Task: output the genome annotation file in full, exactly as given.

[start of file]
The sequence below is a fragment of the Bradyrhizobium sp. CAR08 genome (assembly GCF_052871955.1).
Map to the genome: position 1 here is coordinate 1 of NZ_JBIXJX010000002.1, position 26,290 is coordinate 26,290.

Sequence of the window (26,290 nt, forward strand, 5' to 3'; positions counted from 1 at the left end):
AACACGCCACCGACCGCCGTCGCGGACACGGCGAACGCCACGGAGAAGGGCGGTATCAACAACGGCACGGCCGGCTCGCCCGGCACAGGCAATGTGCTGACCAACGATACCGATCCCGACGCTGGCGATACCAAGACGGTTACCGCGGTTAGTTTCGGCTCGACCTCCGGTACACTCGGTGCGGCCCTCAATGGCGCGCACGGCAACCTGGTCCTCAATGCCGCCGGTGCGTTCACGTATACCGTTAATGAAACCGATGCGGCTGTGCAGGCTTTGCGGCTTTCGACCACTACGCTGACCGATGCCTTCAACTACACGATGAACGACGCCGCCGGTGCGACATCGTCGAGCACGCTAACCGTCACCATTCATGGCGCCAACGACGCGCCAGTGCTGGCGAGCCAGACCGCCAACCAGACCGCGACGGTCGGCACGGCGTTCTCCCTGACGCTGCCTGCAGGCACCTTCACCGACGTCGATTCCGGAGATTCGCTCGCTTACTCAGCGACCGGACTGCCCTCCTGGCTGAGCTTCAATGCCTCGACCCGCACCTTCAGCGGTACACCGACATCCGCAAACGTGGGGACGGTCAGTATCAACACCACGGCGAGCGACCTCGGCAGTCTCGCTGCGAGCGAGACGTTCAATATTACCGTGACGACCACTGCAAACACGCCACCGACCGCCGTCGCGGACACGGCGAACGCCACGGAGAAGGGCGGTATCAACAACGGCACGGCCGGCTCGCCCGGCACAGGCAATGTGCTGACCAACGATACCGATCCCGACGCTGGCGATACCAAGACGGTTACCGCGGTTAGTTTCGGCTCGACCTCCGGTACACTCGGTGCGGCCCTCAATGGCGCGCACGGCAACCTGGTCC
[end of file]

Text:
The sequence below is a fragment of the Bradyrhizobium sp. CAR08 genome (assembly GCF_052871955.1).
Map to the genome: position 1 here is coordinate 1 of NZ_JBIXJX010000002.1, position 26,290 is coordinate 26,290.

Sequence of the window (26,290 nt, forward strand, 5' to 3'; positions counted from 1 at the left end):
AACACGCCACCGACCGCCGTCGCGGACACGGCGAACGCCACGGAGAAGGGCGGTATCAACAACGGCACGGCCGGCTCGCCCGGCACAGGCAATGTGCTGACCAACGATACCGATCCCGACGCTGGCGATACCAAGACGGTTACCGCGGTTAGTTTCGGCTCGACCTCCGGTACACTCGGTGCGGCCCTCAATGGCGCGCACGGCAACCTGGTCCTCAATGCCGCCGGTGCGTTCACGTATACCGTTAATGAAACCGATGCGGCTGTGCAGGCTTTGCGGCTTTCGACCACTACGCTGACCGATGCCTTCAACTACACGATGAACGACGCCGCCGGTGCGACATCGTCGAGCACGCTAACCGTCACCATTCATGGCGCCAACGACGCGCCAGTGCTGGCGAGCCAGACCGCCAACCAGACCGCGACGGTCGGCACGGCGTTCTCCCTGACGCTGCCTGCAGGCACCTTCACCGACGTCGATTCCGGAGATTCGCTCGCTTACTCAGCGACCGGACTGCCCTCCTGGCTGAGCTTCAATGCCTCGACCCGCACCTTCAGCGGTACACCGACATCCGCAAACGTGGGGACGGTCAGTATCAACACCACGGCGAGCGACCTCGGCAGTCTCGCTGCGAGCGAGACGTTCAATATTACCGTGACGACCACTGCAAACACGCCACCGACCGCCGTCGCGGACACGGCGAACGCCACGGAGAAGGGCGGTATCAACAACGGCACGGCCGGCTCGCCCGGCACAGGCAATGTGCTGACCAACGATACCGATCCCGACGCTGGCGATACCAAGACGGTTACCGCGGTTAGTTTCGGCTCGACCTCCGGTACACTCGGTGCGGCCCTCAATGGCGCGCACGGCAACCTGGTCC